The Importance of Reducing Turbidity in Clarifiers for Pulp Mills

Reducing turbidity in the liquor from green, white, and mud washing clarifiers is crucial for improving the operation of the Recaust Plant. Many pulp mills have increased the loading on their clarifiers to meet greater demands for liquor in the digesters. However, hydrodynamic modeling has shown that older technology for feedwell and bustle pipe design is inadequate to sustain flows above critical levels, where product clarity decreases dramatically. As a result, low turbidity may not be achieved even when injecting polymer. Consequently, the feedwell and bustle pipe systems in many older clarifiers are not optimally designed and therefore do not perform as desired. Unnecessary convection currents and higher localized overflow velocities contribute to high turbidity levels.

The Benefits of ClearFlow™ Technology

McFarlen Engineering Ltd. has developed ClearFlow™ technology to address these issues. This technology optimizes feedwell and bustle pipe hydrodynamic design to maximize dregs retention, minimize flow velocities, and eliminate short-circuiting of all flow streamlines. The potential cost savings from implementing ClearFlow™ technology are significant.

Typical Improvements by Retrofitting with ClearFlow™ Technology

Causticizing Efficiency: Reducing 400 ppm dregs in the clarified green liquor can increase causticizing efficiency by as much as 2%.

Kiln Operation: If dregs in the clarified green liquor can be reduced from 400-500 ppm to less than 75 ppm, dry solids from the lime mud precoat filter (LMPF) may be increased by as much as 8-10%. This translates into energy savings in the kiln and more available kiln capacity. Balling and ringing issues may also be lessened or eliminated. It may no longer be necessary to buy more lime to keep up with liquor demand and then purge excess calcium carbonate, thus reducing or eliminating the costs for extra make-up lime.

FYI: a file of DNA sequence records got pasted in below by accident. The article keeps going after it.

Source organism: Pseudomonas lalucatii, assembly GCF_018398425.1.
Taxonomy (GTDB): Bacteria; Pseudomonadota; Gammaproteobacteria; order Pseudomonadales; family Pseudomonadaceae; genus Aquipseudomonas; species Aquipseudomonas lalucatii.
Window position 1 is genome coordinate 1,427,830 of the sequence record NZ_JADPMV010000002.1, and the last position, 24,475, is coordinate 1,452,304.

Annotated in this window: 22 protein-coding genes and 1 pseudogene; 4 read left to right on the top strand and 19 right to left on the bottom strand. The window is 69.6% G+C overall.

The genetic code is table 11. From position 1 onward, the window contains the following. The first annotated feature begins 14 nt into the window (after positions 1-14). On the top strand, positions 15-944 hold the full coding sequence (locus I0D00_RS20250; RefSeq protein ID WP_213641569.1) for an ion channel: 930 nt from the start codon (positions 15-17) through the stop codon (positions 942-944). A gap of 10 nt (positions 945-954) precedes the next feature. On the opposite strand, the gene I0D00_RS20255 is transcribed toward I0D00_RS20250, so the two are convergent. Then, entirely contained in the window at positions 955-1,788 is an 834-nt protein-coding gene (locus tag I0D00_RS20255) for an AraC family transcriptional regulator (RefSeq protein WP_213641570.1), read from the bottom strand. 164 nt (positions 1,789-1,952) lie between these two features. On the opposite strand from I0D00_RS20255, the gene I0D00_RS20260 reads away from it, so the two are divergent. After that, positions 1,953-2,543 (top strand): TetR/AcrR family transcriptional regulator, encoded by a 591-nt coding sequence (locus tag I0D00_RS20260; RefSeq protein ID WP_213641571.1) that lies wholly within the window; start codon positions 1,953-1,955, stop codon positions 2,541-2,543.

Polymer: Improved WLC and GLC operations should reduce or eliminate polymer requirements.

Dead Load: Dead load in the system decreases as dregs are brought under control, effectively increasing white liquor capacity and clarity.

White Liquor Filtration/Clarification: Mills with white liquor pressure filters may experience reduced acid washing and sock change frequency. Secondary or indirect failures such as tube bending may also be avoided. In mills with gravity white liquor clarification, dirt in the pulp due to dregs can be greatly reduced, and lower lime carry-over reduces heat transfer surface fouling and chemical consumption in the bleach plant.

Recaust System Performance: Installing high-performance feedwells and bustle pipes in green, white, and mud washing clarifiers can effectively de-bottleneck the system by allowing design criteria to be increased without sacrificing performance. This means that existing equipment can handle higher flow rates and still deliver current or better quality liquor. Further, the capacity of the whole system may be increased.

Result: Improved operation and economics, with payback potentially achieved in just a matter of months.